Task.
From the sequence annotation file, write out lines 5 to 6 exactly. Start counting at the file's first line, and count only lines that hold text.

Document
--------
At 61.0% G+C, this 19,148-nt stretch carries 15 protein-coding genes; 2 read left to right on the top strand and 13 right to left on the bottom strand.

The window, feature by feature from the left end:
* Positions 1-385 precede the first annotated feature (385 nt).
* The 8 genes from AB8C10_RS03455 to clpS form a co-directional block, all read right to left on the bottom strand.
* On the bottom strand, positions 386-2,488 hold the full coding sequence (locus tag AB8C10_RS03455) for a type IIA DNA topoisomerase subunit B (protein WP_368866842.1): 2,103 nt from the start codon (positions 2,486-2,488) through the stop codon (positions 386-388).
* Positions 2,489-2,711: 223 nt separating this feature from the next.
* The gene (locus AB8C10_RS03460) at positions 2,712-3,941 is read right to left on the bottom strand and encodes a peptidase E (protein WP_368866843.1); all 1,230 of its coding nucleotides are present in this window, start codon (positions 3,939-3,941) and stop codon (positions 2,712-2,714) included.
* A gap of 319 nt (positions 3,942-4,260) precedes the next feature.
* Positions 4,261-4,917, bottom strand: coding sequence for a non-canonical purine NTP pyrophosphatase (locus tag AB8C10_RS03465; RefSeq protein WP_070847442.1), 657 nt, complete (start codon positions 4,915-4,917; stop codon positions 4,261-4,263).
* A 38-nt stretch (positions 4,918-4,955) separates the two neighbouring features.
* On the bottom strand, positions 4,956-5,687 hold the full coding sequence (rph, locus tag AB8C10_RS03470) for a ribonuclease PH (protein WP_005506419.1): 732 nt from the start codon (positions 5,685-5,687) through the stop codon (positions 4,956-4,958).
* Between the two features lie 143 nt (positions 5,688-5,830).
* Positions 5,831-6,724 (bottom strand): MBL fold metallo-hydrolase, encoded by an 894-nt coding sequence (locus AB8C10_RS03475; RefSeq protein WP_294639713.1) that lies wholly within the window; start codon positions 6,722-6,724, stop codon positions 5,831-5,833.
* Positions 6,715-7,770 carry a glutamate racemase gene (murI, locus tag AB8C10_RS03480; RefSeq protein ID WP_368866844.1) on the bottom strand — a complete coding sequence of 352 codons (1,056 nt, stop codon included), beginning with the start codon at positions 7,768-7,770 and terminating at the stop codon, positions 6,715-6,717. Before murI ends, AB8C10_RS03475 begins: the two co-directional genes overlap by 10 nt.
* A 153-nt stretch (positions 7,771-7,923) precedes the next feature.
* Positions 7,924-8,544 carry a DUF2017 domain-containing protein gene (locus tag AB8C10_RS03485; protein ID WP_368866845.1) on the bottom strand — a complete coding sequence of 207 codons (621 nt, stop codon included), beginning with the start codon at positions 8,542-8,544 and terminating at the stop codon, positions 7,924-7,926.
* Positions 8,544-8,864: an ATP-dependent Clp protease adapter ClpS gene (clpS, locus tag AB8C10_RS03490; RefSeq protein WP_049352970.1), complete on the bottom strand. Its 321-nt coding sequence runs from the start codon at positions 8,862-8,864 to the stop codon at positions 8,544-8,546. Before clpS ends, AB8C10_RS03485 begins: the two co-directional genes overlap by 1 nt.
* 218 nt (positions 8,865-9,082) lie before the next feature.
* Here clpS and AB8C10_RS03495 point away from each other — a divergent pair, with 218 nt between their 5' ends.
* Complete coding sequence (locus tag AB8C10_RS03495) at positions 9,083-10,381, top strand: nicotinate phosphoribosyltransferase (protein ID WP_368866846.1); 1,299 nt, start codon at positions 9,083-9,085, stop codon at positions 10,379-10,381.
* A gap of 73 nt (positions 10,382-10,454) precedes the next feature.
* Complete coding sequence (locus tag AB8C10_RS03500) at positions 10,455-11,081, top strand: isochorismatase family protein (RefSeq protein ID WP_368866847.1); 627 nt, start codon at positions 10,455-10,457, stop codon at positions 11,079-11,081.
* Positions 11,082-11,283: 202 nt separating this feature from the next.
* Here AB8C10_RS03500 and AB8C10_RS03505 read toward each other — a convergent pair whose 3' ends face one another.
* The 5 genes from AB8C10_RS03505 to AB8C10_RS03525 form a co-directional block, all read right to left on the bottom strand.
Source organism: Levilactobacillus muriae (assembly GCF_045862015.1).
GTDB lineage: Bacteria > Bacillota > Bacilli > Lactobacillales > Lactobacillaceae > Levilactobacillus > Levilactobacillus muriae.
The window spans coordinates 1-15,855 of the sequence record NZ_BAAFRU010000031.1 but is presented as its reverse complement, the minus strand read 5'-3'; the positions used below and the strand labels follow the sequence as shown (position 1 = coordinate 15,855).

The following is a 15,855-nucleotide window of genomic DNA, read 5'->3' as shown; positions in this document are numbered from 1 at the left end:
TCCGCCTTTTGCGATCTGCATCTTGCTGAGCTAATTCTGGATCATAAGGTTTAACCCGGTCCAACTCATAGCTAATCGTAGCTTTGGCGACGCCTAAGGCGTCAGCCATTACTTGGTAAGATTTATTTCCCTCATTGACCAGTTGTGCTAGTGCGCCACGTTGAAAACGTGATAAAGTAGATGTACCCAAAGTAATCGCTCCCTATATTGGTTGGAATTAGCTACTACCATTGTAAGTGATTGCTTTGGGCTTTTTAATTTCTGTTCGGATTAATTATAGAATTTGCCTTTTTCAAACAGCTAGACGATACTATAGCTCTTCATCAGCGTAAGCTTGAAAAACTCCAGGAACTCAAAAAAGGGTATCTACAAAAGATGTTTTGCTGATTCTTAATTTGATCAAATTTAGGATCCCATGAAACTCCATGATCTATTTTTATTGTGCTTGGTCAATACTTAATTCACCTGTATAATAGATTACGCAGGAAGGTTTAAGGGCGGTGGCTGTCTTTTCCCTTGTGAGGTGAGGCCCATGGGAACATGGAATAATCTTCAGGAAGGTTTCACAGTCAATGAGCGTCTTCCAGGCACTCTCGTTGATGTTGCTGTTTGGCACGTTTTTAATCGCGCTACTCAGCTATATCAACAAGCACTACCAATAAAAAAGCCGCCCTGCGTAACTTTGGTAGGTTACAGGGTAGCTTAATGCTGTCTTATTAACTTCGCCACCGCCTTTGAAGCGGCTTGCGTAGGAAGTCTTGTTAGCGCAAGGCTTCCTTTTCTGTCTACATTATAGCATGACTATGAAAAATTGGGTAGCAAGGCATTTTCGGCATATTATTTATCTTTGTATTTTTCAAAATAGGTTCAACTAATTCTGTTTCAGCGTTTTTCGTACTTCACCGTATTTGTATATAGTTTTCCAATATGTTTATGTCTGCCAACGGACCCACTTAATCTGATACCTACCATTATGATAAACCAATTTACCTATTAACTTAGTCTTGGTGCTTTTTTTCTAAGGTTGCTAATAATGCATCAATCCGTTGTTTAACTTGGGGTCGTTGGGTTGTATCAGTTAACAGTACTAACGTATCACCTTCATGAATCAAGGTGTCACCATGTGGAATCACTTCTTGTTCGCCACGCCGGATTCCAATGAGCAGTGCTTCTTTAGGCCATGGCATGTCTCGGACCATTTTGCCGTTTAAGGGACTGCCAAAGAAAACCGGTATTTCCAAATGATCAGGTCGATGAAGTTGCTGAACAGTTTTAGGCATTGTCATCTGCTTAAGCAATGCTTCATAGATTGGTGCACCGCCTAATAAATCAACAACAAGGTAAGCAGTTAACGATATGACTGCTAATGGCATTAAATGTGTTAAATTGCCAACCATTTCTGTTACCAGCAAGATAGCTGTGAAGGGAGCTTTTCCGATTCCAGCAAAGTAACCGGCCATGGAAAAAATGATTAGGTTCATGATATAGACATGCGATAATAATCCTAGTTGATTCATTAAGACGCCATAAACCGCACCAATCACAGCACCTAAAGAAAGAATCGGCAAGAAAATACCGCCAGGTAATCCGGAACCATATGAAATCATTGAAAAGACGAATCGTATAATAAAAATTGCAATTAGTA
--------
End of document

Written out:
* On the bottom strand, positions 386-2,488 hold the full coding sequence (locus tag AB8C10_RS03455) for a type IIA DNA topoisomerase subunit B (protein WP_368866842.1): 2,103 nt from the start codon (positions 2,486-2,488) through the stop codon (positions 386-388).
* Positions 2,489-2,711: 223 nt separating this feature from the next.